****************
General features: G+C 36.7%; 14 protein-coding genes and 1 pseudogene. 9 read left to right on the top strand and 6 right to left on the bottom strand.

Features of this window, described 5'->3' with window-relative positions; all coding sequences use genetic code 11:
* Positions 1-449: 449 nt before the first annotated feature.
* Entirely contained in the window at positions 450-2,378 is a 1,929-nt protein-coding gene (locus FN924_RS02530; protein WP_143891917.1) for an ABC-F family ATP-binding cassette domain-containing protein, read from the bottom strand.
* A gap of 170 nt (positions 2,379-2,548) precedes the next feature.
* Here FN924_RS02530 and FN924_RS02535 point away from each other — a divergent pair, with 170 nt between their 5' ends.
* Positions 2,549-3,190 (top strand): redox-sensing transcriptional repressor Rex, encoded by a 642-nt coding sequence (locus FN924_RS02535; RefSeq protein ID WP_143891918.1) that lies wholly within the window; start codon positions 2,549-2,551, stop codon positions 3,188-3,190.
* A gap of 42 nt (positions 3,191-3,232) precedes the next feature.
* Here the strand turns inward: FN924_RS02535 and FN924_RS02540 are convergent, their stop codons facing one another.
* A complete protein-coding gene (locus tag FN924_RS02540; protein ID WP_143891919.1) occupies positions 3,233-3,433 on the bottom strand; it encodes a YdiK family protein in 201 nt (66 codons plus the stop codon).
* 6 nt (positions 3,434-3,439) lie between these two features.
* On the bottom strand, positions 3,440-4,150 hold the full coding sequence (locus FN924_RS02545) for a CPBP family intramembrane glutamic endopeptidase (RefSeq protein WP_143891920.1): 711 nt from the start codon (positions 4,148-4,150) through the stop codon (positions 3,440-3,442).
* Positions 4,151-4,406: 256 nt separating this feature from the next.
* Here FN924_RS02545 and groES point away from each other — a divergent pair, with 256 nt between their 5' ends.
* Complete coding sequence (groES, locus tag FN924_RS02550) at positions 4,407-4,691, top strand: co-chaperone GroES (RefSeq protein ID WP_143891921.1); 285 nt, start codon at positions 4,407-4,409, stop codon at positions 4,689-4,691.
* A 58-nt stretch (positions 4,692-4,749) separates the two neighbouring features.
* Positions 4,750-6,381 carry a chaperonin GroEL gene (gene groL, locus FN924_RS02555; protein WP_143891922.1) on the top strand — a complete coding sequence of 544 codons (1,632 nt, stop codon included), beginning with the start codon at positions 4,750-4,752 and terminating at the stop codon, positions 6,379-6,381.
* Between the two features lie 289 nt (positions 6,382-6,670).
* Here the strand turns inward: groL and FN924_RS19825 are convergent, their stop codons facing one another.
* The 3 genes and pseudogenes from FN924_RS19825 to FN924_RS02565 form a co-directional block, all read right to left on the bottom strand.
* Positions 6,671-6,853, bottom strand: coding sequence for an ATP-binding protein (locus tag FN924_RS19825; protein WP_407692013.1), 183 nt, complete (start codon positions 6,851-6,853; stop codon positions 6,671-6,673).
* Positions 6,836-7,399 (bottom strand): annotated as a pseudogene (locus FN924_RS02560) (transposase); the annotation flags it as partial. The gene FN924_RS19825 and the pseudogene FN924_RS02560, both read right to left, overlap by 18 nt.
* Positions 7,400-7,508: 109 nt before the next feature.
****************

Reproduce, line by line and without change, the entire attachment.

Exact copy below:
General features: G+C 36.7%; 14 protein-coding genes and 1 pseudogene. 9 read left to right on the top strand and 6 right to left on the bottom strand.

Features of this window, described 5'->3' with window-relative positions; all coding sequences use genetic code 11:
* Positions 1-449: 449 nt before the first annotated feature.
* Entirely contained in the window at positions 450-2,378 is a 1,929-nt protein-coding gene (locus FN924_RS02530; protein WP_143891917.1) for an ABC-F family ATP-binding cassette domain-containing protein, read from the bottom strand.
* A gap of 170 nt (positions 2,379-2,548) precedes the next feature.
* Here FN924_RS02530 and FN924_RS02535 point away from each other — a divergent pair, with 170 nt between their 5' ends.
* Positions 2,549-3,190 (top strand): redox-sensing transcriptional repressor Rex, encoded by a 642-nt coding sequence (locus FN924_RS02535; RefSeq protein ID WP_143891918.1) that lies wholly within the window; start codon positions 2,549-2,551, stop codon positions 3,188-3,190.
* A gap of 42 nt (positions 3,191-3,232) precedes the next feature.
* Here the strand turns inward: FN924_RS02535 and FN924_RS02540 are convergent, their stop codons facing one another.
* A complete protein-coding gene (locus tag FN924_RS02540; protein ID WP_143891919.1) occupies positions 3,233-3,433 on the bottom strand; it encodes a YdiK family protein in 201 nt (66 codons plus the stop codon).
* 6 nt (positions 3,434-3,439) lie between these two features.
* On the bottom strand, positions 3,440-4,150 hold the full coding sequence (locus FN924_RS02545) for a CPBP family intramembrane glutamic endopeptidase (RefSeq protein WP_143891920.1): 711 nt from the start codon (positions 4,148-4,150) through the stop codon (positions 3,440-3,442).
* Positions 4,151-4,406: 256 nt separating this feature from the next.
* Here FN924_RS02545 and groES point away from each other — a divergent pair, with 256 nt between their 5' ends.
* Complete coding sequence (groES, locus tag FN924_RS02550) at positions 4,407-4,691, top strand: co-chaperone GroES (RefSeq protein ID WP_143891921.1); 285 nt, start codon at positions 4,407-4,409, stop codon at positions 4,689-4,691.
* A 58-nt stretch (positions 4,692-4,749) separates the two neighbouring features.
* Positions 4,750-6,381 carry a chaperonin GroEL gene (gene groL, locus FN924_RS02555; protein WP_143891922.1) on the top strand — a complete coding sequence of 544 codons (1,632 nt, stop codon included), beginning with the start codon at positions 4,750-4,752 and terminating at the stop codon, positions 6,379-6,381.
* Between the two features lie 289 nt (positions 6,382-6,670).
* Here the strand turns inward: groL and FN924_RS19825 are convergent, their stop codons facing one another.
* The 3 genes and pseudogenes from FN924_RS19825 to FN924_RS02565 form a co-directional block, all read right to left on the bottom strand.
* Positions 6,671-6,853, bottom strand: coding sequence for an ATP-binding protein (locus tag FN924_RS19825; protein WP_407692013.1), 183 nt, complete (start codon positions 6,851-6,853; stop codon positions 6,671-6,673).
* Positions 6,836-7,399 (bottom strand): annotated as a pseudogene (locus FN924_RS02560) (transposase); the annotation flags it as partial. The gene FN924_RS19825 and the pseudogene FN924_RS02560, both read right to left, overlap by 18 nt.
* Positions 7,400-7,508: 109 nt before the next feature.